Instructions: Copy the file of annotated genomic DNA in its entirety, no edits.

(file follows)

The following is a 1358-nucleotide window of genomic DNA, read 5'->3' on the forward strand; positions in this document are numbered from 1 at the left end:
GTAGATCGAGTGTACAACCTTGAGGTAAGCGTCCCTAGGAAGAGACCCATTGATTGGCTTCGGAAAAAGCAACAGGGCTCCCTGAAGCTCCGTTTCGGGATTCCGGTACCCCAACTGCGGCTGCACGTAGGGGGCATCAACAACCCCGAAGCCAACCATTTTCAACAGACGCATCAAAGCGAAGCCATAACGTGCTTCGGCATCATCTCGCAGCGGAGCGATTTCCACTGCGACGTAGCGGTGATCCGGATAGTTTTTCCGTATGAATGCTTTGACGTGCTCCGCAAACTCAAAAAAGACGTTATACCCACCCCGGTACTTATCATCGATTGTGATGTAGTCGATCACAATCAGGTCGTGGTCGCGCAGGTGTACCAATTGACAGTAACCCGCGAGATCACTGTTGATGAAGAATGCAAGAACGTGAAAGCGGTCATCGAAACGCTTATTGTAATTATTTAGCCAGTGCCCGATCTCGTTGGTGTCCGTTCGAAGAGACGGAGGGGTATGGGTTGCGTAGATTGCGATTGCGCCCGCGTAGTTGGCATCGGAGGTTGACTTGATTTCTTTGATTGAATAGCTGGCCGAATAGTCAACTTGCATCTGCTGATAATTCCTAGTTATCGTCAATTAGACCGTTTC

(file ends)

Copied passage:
The following is a 1358-nucleotide window of genomic DNA, read 5'->3' on the forward strand; positions in this document are numbered from 1 at the left end:
GTAGATCGAGTGTACAACCTTGAGGTAAGCGTCCCTAGGAAGAGACCCATTGATTGGCTTCGGAAAAAGCAACAGGGCTCCCTGAAGCTCCGTTTCGGGATTCCGGTACCCCAACTGCGGCTGCACGTAGGGGGCATCAACAACCCCGAAGCCAACCATTTTCAACAGACGCATCAAAGCGAAGCCATAACGTGCTTCGGCATCATCTCGCAGCGGAGCGATTTCCACTGCGACGTAGCGGTGATCCGGATAGTTTTTCCGTATGAATGCTTTGACGTGCTCCGCAAACTCAAAAAAGACGTTATACCCACCCCGGTACTTATCATCGATTGTGATGTAGTCGATCACAATCAGGTCGTGGTCGCGCAGGTGTACCAATTGACAGTAACCCGCGAGATCACTGTTGATGAAGAATGCAAGAACGTGAAAGCGGTCATCGAAACGCTTATTGTAATTATTTAGCCAGTGCCCGATCTCGTTGGTGTCCGTTCGAAGAGACGGAGGGGTATGGGTTGCGTAGATTGCGATTGCGCCCGCGTAGTTGGCATCGGAGGTTGACTTGATTTCTTTGATTGAATAGCTGGCCGAATAGTCAACTTGCATCTGCTGATAATTCCTAGTTATCGTCAATTAGACCGTTTC